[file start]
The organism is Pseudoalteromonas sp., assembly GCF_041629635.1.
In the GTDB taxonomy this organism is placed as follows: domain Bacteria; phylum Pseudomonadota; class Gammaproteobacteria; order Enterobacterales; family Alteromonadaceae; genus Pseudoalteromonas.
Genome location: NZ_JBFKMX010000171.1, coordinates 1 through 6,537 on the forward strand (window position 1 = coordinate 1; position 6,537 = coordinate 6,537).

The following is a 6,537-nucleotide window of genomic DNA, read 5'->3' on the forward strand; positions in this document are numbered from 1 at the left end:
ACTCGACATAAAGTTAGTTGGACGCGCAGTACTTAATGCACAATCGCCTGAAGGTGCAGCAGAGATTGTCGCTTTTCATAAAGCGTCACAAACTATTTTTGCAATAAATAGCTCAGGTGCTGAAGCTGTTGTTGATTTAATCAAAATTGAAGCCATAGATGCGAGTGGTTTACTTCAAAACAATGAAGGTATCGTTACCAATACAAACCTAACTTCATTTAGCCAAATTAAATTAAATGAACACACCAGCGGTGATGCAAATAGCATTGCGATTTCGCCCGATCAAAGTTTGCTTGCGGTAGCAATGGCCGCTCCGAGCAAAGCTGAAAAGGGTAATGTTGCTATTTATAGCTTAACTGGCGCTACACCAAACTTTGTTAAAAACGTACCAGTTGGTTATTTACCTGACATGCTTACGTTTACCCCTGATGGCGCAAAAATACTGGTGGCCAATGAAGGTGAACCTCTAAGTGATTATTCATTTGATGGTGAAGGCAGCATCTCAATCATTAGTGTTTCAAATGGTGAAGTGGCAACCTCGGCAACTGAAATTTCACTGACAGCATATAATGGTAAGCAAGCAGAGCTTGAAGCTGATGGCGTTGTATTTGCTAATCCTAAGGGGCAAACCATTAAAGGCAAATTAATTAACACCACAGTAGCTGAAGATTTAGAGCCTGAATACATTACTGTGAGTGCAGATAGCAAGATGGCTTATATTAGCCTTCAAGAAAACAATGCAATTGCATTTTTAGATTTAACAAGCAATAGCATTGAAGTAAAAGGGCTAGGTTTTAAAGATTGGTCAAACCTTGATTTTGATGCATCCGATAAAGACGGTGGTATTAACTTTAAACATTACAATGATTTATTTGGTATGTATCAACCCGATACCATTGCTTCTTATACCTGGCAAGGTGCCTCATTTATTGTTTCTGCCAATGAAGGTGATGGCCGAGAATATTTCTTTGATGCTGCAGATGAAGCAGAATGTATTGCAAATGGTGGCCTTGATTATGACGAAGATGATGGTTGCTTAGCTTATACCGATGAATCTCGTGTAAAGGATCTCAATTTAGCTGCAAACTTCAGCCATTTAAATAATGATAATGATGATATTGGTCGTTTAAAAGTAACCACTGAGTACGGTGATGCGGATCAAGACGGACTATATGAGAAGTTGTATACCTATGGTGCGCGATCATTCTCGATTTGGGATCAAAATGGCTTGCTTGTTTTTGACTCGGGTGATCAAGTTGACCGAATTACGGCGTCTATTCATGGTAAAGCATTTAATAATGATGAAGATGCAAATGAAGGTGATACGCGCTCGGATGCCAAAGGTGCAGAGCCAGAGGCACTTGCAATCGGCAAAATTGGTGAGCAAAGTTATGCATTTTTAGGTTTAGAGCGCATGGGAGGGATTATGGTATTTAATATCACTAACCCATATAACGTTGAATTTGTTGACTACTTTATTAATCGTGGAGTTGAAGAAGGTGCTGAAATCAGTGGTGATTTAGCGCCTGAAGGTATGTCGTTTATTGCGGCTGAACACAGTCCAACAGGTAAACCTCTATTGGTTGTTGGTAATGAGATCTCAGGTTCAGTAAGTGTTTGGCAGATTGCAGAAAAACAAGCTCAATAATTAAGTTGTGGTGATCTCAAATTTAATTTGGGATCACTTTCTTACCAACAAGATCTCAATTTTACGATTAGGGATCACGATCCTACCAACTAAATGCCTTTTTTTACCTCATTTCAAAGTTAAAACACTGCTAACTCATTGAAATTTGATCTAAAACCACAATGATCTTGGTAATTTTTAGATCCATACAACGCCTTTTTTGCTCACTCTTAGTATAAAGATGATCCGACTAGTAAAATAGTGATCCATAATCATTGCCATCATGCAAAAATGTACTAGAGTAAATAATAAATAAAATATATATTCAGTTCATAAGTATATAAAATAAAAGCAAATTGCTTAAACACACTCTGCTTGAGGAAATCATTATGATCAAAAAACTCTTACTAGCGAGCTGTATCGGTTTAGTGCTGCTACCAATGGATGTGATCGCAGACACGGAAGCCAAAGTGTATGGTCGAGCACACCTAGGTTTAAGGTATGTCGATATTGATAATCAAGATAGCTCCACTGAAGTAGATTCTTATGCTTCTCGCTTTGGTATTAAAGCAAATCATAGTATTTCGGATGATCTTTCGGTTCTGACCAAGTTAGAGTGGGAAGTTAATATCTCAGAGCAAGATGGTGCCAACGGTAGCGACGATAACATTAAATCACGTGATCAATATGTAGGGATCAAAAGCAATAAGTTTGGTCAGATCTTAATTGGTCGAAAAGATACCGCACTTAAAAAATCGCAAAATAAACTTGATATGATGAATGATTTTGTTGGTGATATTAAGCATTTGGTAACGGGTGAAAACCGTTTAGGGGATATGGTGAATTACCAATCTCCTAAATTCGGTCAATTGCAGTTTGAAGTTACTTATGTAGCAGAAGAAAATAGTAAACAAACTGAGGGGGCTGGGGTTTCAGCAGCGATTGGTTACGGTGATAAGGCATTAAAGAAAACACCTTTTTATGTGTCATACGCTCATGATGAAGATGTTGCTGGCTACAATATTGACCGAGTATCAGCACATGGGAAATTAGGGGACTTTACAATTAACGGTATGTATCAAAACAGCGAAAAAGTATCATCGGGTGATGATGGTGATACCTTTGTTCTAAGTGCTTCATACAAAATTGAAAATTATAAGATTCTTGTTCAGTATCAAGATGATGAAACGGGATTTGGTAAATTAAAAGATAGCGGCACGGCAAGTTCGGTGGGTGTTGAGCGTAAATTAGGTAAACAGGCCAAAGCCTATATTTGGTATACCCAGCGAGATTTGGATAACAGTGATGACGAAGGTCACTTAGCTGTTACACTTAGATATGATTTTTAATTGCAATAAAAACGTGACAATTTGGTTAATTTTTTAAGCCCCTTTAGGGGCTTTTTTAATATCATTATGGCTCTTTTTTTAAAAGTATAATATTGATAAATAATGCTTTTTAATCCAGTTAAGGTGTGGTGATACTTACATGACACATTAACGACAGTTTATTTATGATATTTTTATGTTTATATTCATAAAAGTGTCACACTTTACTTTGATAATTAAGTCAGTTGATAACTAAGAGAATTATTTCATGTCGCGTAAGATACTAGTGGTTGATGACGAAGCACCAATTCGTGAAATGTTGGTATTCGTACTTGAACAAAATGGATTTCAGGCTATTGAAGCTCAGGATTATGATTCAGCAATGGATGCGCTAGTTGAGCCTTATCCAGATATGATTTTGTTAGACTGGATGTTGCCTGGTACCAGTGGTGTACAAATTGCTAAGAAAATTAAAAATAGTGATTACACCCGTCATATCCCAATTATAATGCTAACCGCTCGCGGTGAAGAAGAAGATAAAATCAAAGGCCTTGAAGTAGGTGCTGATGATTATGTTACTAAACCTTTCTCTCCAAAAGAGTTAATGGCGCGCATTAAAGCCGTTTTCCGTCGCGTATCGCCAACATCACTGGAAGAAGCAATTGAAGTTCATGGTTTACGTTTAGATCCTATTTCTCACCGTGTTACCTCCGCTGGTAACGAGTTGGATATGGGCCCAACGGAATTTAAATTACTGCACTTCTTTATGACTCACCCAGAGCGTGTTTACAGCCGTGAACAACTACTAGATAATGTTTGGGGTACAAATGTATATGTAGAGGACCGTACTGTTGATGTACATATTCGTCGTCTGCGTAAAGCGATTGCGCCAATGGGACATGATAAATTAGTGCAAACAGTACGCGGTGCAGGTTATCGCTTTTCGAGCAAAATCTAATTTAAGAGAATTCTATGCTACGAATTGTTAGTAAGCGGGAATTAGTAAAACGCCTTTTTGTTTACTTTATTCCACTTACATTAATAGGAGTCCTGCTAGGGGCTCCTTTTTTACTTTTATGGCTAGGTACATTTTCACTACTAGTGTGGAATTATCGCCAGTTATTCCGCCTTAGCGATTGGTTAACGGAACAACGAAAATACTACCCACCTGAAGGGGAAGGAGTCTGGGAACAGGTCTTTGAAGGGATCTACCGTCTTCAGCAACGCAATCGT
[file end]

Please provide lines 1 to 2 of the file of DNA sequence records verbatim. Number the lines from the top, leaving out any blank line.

The organism is Pseudoalteromonas sp., assembly GCF_041629635.1.
In the GTDB taxonomy this organism is placed as follows: domain Bacteria; phylum Pseudomonadota; class Gammaproteobacteria; order Enterobacterales; family Alteromonadaceae; genus Pseudoalteromonas.